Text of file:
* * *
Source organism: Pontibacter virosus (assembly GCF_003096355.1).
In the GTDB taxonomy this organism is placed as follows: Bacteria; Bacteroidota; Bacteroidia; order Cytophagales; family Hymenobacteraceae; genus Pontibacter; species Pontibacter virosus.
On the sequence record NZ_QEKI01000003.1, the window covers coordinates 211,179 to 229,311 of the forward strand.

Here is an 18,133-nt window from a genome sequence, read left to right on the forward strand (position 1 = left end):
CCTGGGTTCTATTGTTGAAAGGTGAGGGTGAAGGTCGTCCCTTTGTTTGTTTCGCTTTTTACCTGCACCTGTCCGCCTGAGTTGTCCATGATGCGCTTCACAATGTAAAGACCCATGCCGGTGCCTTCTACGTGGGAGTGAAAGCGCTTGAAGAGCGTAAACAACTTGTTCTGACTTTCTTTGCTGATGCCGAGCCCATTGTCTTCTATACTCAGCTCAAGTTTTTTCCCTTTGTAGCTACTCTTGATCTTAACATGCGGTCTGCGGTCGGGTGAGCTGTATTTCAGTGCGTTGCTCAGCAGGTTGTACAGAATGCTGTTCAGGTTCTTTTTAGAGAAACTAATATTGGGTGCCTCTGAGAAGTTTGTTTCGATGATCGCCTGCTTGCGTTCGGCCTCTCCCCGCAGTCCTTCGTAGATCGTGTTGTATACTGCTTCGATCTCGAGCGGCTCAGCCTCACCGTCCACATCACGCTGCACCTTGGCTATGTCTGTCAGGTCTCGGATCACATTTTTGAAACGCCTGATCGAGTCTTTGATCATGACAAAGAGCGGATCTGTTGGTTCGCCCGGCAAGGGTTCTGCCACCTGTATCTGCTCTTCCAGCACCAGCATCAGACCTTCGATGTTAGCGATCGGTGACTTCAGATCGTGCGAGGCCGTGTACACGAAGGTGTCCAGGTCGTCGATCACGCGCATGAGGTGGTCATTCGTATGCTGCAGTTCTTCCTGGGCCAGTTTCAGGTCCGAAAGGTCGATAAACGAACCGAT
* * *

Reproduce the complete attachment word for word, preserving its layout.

Source organism: Pontibacter virosus (assembly GCF_003096355.1).
In the GTDB taxonomy this organism is placed as follows: Bacteria; Bacteroidota; Bacteroidia; order Cytophagales; family Hymenobacteraceae; genus Pontibacter; species Pontibacter virosus.
On the sequence record NZ_QEKI01000003.1, the window covers coordinates 211,179 to 229,311 of the forward strand.

Here is an 18,133-nt window from a genome sequence, read left to right on the forward strand (position 1 = left end):
CCTGGGTTCTATTGTTGAAAGGTGAGGGTGAAGGTCGTCCCTTTGTTTGTTTCGCTTTTTACCTGCACCTGTCCGCCTGAGTTGTCCATGATGCGCTTCACAATGTAAAGACCCATGCCGGTGCCTTCTACGTGGGAGTGAAAGCGCTTGAAGAGCGTAAACAACTTGTTCTGACTTTCTTTGCTGATGCCGAGCCCATTGTCTTCTATACTCAGCTCAAGTTTTTTCCCTTTGTAGCTACTCTTGATCTTAACATGCGGTCTGCGGTCGGGTGAGCTGTATTTCAGTGCGTTGCTCAGCAGGTTGTACAGAATGCTGTTCAGGTTCTTTTTAGAGAAACTAATATTGGGTGCCTCTGAGAAGTTTGTTTCGATGATCGCCTGCTTGCGTTCGGCCTCTCCCCGCAGTCCTTCGTAGATCGTGTTGTATACTGCTTCGATCTCGAGCGGCTCAGCCTCACCGTCCACATCACGCTGCACCTTGGCTATGTCTGTCAGGTCTCGGATCACATTTTTGAAACGCCTGATCGAGTCTTTGATCATGACAAAGAGCGGATCTGTTGGTTCGCCCGGCAAGGGTTCTGCCACCTGTATCTGCTCTTCCAGCACCAGCATCAGACCTTCGATGTTAGCGATCGGTGACTTCAGATCGTGCGAGGCCGTGTACACGAAGGTGTCCAGGTCGTCGATCACGCGCATGAGGTGGTCATTCGTATGCTGCAGTTCTTCCTGGGCCAGTTTCAGGTCCGAAAGGTCGATAAACGAACCGAT